My favorite life lesson quote is, “I am because we are.” It’s Ubuntu, an African philosophy centered on community and the idea that we truly experience the depth and power of our humanity through our connection to others. By being invested in their success, invested in their wellness, and in turn having them pour into you, which ends up becoming a complex network of support that nobody can fall through. Everybody is always cared for and nobody carries too much strain.

That’s how it goes in theory! I’ve definitely stretched and broken the philosophy practicing it with people who don’t have the same values as me, but I’ve also learnt so much along the way and know that being in community is integral to my own happiness. It’s what I was raised on, it’s how I live my life, and it’s a core value of my business.

Ok super. Thank you for all that. Let’s now shift to the main focus of our interview. We’d love to learn a bit about your company. What is the pain point that your company is helping to address?

A lot of small businesses struggle with their reach, actually getting their brands in front of the right people on a large enough scale to convert into meaningful sales is a challenge. And on top of that, creating an online presence that shows that they’re credible, can be trusted and are safe to shop with is another pain point.

I help them curate an online experience of their brand that boosts their brand awareness so they reach more people, leverages trusted platforms to build their credibility, and that allows people to fall more deeply in love with their brand and essentially follow the breadcrumbs that we place all over the internet back to their website.

What do you think makes your company stand out? Can you share a story?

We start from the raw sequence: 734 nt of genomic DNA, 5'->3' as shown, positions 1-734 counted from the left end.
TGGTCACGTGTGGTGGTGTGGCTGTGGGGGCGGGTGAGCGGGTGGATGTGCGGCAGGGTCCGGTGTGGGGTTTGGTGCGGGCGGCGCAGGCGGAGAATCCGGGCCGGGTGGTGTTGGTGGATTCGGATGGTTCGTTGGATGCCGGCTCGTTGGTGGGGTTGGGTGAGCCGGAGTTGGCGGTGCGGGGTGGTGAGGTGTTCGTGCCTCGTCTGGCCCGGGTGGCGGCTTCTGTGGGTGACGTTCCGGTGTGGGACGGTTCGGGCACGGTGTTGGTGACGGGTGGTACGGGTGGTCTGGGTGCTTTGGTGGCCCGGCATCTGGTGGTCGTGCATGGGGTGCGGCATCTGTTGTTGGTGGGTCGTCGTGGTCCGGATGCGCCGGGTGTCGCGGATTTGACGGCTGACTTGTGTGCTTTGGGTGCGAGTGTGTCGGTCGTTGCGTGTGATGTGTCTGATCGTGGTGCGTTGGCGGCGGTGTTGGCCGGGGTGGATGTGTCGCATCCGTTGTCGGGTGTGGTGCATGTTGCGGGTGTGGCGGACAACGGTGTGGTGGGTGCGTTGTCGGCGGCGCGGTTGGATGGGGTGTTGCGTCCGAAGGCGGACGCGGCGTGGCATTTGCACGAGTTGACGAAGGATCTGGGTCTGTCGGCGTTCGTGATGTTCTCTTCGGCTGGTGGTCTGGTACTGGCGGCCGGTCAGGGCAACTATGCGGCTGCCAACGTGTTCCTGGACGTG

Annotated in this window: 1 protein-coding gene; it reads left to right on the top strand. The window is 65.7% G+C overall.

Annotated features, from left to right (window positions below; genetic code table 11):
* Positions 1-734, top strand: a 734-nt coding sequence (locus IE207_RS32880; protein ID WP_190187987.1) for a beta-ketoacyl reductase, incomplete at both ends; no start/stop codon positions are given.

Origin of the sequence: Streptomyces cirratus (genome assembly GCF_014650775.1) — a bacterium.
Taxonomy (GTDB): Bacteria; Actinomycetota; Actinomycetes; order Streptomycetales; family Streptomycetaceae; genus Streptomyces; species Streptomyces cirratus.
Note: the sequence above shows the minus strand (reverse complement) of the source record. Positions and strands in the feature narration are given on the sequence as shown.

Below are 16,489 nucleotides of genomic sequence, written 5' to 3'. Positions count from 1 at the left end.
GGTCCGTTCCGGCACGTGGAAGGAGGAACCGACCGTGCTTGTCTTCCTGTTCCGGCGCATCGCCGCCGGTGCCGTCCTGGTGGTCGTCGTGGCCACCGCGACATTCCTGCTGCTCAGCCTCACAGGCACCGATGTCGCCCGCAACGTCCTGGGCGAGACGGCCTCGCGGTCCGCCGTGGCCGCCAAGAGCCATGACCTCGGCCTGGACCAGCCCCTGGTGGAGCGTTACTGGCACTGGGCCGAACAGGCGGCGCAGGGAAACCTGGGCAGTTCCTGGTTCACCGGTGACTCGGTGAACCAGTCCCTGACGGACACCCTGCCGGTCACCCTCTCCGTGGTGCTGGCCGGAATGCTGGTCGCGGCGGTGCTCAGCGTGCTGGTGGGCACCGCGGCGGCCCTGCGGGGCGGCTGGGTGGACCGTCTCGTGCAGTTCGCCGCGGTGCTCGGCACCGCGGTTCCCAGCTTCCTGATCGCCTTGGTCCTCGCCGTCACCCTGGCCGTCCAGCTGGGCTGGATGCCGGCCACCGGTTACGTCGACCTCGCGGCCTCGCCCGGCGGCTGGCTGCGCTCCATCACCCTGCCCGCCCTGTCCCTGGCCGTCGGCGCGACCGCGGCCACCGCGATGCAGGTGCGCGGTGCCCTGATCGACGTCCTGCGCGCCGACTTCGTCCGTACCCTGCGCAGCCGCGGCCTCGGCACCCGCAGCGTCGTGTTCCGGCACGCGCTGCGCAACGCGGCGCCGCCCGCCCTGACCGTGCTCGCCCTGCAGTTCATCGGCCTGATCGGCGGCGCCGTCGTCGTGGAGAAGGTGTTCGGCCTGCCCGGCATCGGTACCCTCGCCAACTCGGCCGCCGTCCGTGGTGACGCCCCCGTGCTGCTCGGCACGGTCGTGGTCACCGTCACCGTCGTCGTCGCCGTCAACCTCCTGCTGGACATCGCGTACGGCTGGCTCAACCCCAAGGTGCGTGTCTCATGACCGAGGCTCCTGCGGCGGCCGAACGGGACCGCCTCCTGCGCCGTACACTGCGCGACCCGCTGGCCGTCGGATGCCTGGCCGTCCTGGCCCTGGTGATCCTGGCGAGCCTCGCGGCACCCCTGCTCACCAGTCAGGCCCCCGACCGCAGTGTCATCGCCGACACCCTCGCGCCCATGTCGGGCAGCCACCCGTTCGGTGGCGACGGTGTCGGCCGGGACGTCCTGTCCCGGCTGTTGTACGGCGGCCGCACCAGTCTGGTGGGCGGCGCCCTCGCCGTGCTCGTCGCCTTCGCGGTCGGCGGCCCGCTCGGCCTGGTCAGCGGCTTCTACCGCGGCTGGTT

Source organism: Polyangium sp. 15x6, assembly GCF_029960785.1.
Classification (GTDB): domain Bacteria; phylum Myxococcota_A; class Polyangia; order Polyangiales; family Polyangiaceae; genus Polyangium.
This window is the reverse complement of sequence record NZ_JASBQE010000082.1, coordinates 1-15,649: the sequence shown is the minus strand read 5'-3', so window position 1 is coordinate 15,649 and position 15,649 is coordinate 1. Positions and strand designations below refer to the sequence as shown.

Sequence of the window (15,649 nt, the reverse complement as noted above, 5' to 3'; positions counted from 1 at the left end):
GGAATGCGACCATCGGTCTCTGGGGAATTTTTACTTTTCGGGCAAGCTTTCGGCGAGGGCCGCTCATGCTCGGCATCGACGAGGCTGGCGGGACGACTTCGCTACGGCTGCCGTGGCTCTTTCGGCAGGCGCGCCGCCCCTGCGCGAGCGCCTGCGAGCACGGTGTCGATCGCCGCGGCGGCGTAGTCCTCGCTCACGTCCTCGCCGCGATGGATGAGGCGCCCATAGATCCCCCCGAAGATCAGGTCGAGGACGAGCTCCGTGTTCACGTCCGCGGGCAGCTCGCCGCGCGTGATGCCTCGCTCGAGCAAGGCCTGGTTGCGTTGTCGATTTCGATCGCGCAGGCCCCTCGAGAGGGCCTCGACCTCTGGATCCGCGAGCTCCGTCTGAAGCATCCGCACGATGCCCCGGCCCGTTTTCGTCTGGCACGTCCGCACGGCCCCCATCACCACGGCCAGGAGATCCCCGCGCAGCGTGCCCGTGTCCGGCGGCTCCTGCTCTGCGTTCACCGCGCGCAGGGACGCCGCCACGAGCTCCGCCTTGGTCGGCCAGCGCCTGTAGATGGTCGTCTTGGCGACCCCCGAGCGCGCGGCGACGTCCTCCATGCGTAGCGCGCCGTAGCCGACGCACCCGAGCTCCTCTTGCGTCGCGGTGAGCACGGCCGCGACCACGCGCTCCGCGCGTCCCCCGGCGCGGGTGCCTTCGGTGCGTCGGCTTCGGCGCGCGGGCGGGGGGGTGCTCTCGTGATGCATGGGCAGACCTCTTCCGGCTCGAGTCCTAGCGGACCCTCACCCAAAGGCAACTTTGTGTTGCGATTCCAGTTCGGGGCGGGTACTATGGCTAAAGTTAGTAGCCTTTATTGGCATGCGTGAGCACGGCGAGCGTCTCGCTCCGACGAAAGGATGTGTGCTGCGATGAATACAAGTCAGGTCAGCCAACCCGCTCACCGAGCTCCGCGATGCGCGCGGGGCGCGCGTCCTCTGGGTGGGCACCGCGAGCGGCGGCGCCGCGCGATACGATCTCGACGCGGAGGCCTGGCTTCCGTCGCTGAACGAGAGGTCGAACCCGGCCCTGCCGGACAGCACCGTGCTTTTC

Black Girl PR™ stands out for a number of reasons, but I think mainly because it lifts up an incredibly talented, yet invisible segment of the population. These womxn are brilliant, inspired and working hard but typically unrecognized and also used to working without any kind of recognition. So going for brand recognition in a world that thrives on making Black womxn feel small isn’t considered a priority because they don’t think they’re even big enough for PR. Meanwhile, PR can seriously boost their growth and amplify their efforts.

Black Girl PR™ also makes PR accessible by breaking down what it really is. I spend a lot of time on education, in particular sharing how to get publicity, and how to leverage visibility to build relationships, create opportunities and help meet your brand goals.

And finally, Black Girl PR™ is a safe space for Black womxn on this entrepreneurial journey to be seen and celebrated, regardless of their choices and circumstances. We are fully in a pandemic, so the fact that we’re running businesses on top of showing up for ourselves is major. I don’t gloss over that fact.

When you first started the business, what drove you, what was your primary motivation?